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Life and a Half

3.85  ·  Rating Details ·  75 Ratings  ·  10 Reviews
Listed as one of the 100 best books on Africa, Life and a Half was Sony Labou Tansi's response to the death of close friends during a bloody military and political crackdown in Congo. The novel takes place in an imaginary African country run by the latest in a series of cannibalistic dictators who has captured Martial, the leader of the opposition, and his family. Though s ...more
Paperback, 150 pages
Published February 1st 2011 by Indiana University Press (first published 1979)
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Aug 30, 2011 Tuck rated it really liked it
Shelves: south-africa
turned back to his Four Seasons meat, which he cut and ate with the same bloody knife." ?

a gruesome fiction of what the big man gets up to in africa. he takes, he stuffs his face, he fucks, he kills. he gives to his family and friends, he protects the weak. a fascinating novel written is vernacular, but rendered in english. a must read for modern afica lit philes.
Feb 01, 2014 Jo rated it it was amazing  ·  review of another edition
The subject matter of the book means that it is a tough read at times, but it skillfully captures the link between tyranny and absurdity. Beautifully written, wide in scope and quite possibly brilliant.

Note that the violence in this book has an unreality to it but is also very extreme. If you can make it through the first chapter you will likely be ok for the rest; in my opinion, it is worth it.
Harry Rutherford
May 13, 2013 Harry Rutherford rated it really liked it
This is my book from the Democratic Republic of the Congo for the Read The World challenge (which was still the Belgian Congo when Sony Lab’ou Tansi was born and was Zaire when he died).

It is yet another book about dictatorship — a sequence of dictatorships in this case, each as violent and capricious as the one before. From the very first scene, in which a man refuses to die even as his body is hacked into ever smaller pieces in front of his family, it is unremittingly brutal and full of imposs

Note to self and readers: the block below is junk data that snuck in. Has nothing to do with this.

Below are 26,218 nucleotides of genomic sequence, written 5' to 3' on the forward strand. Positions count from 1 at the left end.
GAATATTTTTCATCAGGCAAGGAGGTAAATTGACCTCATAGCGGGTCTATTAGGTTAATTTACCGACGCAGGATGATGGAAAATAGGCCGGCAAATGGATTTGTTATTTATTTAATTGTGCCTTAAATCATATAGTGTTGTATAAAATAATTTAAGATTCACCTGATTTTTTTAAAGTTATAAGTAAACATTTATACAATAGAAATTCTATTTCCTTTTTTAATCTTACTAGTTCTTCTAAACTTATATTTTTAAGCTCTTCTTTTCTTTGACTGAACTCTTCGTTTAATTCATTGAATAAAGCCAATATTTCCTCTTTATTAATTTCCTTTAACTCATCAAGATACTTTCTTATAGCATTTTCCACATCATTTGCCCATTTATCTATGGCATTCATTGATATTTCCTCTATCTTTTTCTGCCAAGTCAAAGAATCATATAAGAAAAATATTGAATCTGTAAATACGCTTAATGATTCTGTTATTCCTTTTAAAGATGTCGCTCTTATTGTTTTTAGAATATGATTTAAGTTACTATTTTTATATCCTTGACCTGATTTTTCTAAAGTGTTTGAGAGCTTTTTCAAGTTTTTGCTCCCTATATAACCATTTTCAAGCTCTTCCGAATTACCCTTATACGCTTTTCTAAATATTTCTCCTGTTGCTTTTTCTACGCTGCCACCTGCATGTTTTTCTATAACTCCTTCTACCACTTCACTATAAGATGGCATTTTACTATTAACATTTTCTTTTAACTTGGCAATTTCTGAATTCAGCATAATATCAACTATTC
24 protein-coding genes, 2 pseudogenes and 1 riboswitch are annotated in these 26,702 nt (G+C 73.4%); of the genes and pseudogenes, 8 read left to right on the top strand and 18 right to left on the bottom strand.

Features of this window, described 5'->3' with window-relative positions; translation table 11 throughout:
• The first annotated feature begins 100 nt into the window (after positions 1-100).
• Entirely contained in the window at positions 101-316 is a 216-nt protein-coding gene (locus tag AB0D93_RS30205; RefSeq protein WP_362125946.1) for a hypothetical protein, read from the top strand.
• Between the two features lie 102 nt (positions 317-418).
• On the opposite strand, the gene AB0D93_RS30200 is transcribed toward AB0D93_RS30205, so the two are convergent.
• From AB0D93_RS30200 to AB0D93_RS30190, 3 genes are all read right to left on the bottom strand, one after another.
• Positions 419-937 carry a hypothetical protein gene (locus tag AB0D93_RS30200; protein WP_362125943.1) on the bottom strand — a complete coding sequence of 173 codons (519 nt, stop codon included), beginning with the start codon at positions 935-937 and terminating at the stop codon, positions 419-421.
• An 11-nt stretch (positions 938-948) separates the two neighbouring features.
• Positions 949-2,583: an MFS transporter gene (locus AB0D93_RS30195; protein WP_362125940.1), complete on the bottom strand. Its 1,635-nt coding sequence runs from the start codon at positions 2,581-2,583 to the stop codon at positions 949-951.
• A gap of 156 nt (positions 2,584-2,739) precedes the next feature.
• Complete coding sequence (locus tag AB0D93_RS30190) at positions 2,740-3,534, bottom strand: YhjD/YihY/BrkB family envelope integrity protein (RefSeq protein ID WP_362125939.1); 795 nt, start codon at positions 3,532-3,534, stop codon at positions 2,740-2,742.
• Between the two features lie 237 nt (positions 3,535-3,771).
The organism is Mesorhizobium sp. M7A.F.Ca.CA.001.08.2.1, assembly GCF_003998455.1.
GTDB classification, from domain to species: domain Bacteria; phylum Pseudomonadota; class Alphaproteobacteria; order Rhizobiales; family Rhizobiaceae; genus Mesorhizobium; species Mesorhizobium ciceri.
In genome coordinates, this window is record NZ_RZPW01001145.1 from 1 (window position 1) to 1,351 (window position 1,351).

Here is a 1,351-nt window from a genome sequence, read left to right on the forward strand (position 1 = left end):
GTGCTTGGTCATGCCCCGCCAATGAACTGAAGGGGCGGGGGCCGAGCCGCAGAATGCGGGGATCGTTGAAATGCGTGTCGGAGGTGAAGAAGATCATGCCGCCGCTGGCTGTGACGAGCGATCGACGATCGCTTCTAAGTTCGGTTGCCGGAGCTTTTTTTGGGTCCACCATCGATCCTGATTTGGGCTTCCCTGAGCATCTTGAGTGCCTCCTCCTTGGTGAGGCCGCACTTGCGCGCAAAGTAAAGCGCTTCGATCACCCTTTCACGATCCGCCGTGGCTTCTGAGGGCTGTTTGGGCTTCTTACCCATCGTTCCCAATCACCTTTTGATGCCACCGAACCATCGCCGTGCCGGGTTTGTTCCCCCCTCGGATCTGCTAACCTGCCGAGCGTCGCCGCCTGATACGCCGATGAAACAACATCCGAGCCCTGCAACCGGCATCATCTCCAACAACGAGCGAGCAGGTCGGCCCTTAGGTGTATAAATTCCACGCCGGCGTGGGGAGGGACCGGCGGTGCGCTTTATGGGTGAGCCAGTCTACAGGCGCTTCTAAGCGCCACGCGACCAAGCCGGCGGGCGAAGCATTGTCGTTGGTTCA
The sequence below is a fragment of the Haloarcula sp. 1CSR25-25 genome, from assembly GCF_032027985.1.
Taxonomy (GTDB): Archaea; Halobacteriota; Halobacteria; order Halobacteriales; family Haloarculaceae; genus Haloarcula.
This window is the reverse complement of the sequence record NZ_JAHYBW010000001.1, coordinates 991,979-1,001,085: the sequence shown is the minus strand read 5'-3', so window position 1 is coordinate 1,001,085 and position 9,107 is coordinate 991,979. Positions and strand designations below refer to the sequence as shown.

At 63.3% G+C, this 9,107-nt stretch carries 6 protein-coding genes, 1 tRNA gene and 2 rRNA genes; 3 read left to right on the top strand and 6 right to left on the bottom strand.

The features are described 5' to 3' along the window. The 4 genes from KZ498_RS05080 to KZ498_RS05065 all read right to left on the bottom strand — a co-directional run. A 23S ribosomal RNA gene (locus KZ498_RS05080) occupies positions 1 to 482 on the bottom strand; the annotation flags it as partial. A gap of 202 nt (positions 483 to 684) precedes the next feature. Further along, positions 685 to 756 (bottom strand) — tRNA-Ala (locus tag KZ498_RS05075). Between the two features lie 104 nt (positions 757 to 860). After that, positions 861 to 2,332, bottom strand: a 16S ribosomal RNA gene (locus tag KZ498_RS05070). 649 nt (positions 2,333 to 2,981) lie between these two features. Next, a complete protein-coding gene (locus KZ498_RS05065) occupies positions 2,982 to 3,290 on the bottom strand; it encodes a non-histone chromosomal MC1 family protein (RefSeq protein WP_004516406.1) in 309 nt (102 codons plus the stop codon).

May 23, 2012 Val rated it really liked it
Shelves: world-tour
Sony Lab'ou Tansi was born in the Democratic Republic of Congo, when it was a Belgian colony. His family moved to the Republic of the Congo (former French colony) where he learnt French and English. He became a teacher, a government administrator and ran a theatre group. He was committed to democracy and campaigned for it through his work, but it was under the democratically elected government that he himself suffered restrictions.

This short novel is one of many plays, screenplays, novels, lette
Feb 15, 2013 Yamini rated it really liked it  ·  review of another edition
Beautifully written, captivating, but also so, so disturbing. I'm not an easy person to gross out, so don't read this if you have a weak stomach. I loved it but not without having to take frequent breaks from the gruesome descriptions of eating flesh. At the same time, however, a very powerful way to deal with Labou Tansi's issues with the Congo.
Oct 16, 2016 Max rated it it was amazing  ·  review of another edition
Very strong, beautiful, cruel, horrible and fascinating as only black Africa can be. Not for everybody. It doesn't happen me very often to read two times a book, but this one is worth. Artaud? Bataille? Alfred Jarry? What else? A tropical nightmare.
Mar 16, 2016 Florian rated it it was amazing  ·  review of another edition
Une lecture exigeante, mais méritante. Il s'agit d'un roman satirique sur une dictature dynastique en Afrique et la lutte contre le régime par des moyens parfois très décalés. Le livre est une critique forte du système néocolonialiste.
Dec 02, 2014 Lunga rated it really liked it
Janet Alain
Aug 16, 2016 Janet Alain rated it really liked it
In memory of Sony who shared with me his vision of Africa, while he was in residence at the La Napoule Art Foundation (chateau Henry Clews).
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Sony Lab'ou Tansi (5 July 1947 - 14 June 1995), born Marcel Ntsoni, was a Congolese novelist, short-story writer, playwright, and poet. Though he was only 47 when he died, Tansi remains one of the most prolific African writers and the most internationally renowned practitioner of the "New African Writing." His novel The Antipeople won the Grand Prix Littéraire d'Afrique Noire. In his later years, ...more
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